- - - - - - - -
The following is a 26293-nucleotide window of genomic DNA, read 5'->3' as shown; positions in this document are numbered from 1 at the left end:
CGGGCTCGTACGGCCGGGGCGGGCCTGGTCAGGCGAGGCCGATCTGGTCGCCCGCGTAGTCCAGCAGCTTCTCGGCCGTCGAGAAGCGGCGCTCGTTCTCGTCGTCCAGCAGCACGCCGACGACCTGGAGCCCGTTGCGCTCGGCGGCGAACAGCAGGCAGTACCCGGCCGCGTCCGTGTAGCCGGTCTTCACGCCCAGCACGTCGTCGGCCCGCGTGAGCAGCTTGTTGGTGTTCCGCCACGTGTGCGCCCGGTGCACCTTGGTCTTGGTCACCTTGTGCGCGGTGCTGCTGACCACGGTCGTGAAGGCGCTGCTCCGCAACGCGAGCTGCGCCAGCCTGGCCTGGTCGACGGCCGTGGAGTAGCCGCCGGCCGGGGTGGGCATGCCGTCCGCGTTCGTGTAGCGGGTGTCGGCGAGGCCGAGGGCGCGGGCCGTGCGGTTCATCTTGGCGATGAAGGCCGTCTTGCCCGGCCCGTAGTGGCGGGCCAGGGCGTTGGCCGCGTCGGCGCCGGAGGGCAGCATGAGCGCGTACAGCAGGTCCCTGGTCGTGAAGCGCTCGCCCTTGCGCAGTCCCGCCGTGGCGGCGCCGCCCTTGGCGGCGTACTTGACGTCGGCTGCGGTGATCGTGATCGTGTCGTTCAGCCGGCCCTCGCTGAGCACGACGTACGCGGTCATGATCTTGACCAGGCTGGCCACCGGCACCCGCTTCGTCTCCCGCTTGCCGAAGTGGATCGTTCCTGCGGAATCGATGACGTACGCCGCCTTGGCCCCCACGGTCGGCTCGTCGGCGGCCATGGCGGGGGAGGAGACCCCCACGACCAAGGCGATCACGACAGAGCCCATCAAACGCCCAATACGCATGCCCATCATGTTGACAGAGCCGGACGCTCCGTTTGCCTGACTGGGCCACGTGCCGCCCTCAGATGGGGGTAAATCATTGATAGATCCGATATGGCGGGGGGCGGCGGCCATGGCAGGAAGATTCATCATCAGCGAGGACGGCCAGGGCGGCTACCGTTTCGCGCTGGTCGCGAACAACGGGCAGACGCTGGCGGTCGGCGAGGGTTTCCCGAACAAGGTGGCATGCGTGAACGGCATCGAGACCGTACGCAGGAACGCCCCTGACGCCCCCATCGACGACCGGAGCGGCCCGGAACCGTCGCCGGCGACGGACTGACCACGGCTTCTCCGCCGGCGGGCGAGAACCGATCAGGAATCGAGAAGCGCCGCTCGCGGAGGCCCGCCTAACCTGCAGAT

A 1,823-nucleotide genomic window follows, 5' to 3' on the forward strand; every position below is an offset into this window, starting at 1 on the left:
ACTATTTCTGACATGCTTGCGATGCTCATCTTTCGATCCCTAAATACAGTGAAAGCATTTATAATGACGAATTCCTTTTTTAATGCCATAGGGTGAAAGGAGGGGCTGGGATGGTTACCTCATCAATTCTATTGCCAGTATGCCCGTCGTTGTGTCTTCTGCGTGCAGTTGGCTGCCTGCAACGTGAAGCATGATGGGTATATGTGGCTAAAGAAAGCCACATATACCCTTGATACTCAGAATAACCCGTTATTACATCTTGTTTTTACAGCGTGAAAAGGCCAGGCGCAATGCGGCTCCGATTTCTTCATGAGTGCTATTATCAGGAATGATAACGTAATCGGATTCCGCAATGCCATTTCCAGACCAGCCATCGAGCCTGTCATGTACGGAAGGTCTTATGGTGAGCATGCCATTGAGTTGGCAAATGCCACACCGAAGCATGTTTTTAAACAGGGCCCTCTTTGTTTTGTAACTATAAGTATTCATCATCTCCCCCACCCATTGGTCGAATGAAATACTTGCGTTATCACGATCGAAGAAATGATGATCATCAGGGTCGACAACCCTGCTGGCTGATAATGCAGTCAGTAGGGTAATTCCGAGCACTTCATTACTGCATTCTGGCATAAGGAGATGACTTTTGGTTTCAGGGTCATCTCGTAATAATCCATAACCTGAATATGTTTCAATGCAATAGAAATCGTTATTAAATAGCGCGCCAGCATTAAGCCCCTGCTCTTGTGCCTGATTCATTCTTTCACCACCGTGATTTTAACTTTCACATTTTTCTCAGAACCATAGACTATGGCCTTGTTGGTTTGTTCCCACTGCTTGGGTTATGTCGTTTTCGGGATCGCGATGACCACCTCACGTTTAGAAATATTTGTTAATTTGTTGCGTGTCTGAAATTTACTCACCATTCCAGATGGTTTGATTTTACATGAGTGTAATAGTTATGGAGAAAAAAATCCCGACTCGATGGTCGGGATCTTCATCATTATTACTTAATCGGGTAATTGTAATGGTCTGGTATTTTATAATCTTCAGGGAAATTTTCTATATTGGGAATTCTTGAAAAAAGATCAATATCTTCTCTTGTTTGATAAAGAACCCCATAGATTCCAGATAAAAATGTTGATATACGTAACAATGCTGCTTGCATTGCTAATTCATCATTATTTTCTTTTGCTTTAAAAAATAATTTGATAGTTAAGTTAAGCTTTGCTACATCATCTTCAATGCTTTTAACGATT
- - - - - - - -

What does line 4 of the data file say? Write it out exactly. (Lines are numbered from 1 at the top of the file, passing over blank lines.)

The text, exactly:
ACTATTTCTGACATGCTTGCGATGCTCATCTTTCGATCCCTAAATACAGTGAAAGCATTTATAATGACGAATTCCTTTTTTAATGCCATAGGGTGAAAGGAGGGGCTGGGATGGTTACCTCATCAATTCTATTGCCAGTATGCCCGTCGTTGTGTCTTCTGCGTGCAGTTGGCTGCCTGCAACGTGAAGCATGATGGGTATATGTGGCTAAAGAAAGCCACATATACCCTTGATACTCAGAATAACCCGTTATTACATCTTGTTTTTACAGCGTGAAAAGGCCAGGCGCAATGCGGCTCCGATTTCTTCATGAGTGCTATTATCAGGAATGATAACGTAATCGGATTCCGCAATGCCATTTCCAGACCAGCCATCGAGCCTGTCATGTACGGAAGGTCTTATGGTGAGCATGCCATTGAGTTGGCAAATGCCACACCGAAGCATGTTTTTAAACAGGGCCCTCTTTGTTTTGTAACTATAAGTATTCATCATCTCCCCCACCCATTGGTCGAATGAAATACTTGCGTTATCACGATCGAAGAAATGATGATCATCAGGGTCGACAACCCTGCTGGCTGATAATGCAGTCAGTAGGGTAATTCCGAGCACTTCATTACTGCATTCTGGCATAAGGAGATGACTTTTGGTTTCAGGGTCATCTCGTAATAATCCATAACCTGAATATGTTTCAATGCAATAGAAATCGTTATTAAATAGCGCGCCAGCATTAAGCCCCTGCTCTTGTGCCTGATTCATTCTTTCACCACCGTGATTTTAACTTTCACATTTTTCTCAGAACCATAGACTATGGCCTTGTTGGTTTGTTCCCACTGCTTGGGTTATGTCGTTTTCGGGATCGCGATGACCACCTCACGTTTAGAAATATTTGTTAATTTGTTGCGTGTCTGAAATTTACTCACCATTCCAGATGGTTTGATTTTACATGAGTGTAATAGTTATGGAGAAAAAAATCCCGACTCGATGGTCGGGATCTTCATCATTATTACTTAATCGGGTAATTGTAATGGTCTGGTATTTTATAATCTTCAGGGAAATTTTCTATATTGGGAATTCTTGAAAAAAGATCAATATCTTCTCTTGTTTGATAAAGAACCCCATAGATTCCAGATAAAAATGTTGATATACGTAACAATGCTGCTTGCATTGCTAATTCATCATTATTTTCTTTTGCTTTAAAAAATAATTTGATAGTTAAGTTAAGCTTTGCTACATCATCTTCAATGCTTTTAACGATT